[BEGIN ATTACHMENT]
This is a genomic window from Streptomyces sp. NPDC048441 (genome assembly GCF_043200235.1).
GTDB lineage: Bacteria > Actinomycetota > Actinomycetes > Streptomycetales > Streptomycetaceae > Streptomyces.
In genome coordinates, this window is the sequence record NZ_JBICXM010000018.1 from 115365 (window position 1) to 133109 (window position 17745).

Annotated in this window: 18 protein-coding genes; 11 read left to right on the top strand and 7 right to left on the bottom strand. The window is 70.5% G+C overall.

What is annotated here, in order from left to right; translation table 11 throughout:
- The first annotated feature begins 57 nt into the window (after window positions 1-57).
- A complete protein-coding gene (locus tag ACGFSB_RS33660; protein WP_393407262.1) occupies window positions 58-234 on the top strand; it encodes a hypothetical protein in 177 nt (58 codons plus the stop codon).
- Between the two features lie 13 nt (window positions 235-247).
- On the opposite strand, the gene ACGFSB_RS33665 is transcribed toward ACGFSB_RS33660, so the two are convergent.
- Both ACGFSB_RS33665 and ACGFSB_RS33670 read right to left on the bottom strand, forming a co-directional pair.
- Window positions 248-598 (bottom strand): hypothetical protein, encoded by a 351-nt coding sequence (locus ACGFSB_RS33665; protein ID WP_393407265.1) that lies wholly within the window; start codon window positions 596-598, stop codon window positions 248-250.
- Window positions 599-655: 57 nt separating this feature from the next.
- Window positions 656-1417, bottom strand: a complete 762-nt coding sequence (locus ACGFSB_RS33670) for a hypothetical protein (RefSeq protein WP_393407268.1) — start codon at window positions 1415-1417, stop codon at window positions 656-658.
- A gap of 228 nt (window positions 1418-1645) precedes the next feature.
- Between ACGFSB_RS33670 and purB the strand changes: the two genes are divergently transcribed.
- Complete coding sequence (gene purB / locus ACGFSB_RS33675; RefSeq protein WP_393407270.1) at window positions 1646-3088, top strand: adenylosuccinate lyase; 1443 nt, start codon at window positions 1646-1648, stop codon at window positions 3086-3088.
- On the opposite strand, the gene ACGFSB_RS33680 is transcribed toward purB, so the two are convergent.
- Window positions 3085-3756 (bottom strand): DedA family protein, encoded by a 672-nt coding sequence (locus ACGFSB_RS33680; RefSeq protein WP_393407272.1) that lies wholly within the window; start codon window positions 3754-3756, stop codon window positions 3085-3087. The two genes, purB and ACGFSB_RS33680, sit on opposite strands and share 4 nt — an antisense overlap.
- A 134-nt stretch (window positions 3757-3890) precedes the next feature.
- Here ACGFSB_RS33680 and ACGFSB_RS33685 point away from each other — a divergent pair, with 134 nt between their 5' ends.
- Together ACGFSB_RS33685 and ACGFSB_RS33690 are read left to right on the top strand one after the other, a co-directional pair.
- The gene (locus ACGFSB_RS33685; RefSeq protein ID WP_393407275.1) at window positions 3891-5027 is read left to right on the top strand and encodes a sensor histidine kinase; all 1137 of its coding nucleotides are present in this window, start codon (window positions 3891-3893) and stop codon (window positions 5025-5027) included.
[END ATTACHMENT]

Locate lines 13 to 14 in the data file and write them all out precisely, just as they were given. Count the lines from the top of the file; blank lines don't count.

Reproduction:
- Window positions 656-1417, bottom strand: a complete 762-nt coding sequence (locus ACGFSB_RS33670) for a hypothetical protein (RefSeq protein WP_393407268.1) — start codon at window positions 1415-1417, stop codon at window positions 656-658.
- A gap of 228 nt (window positions 1418-1645) precedes the next feature.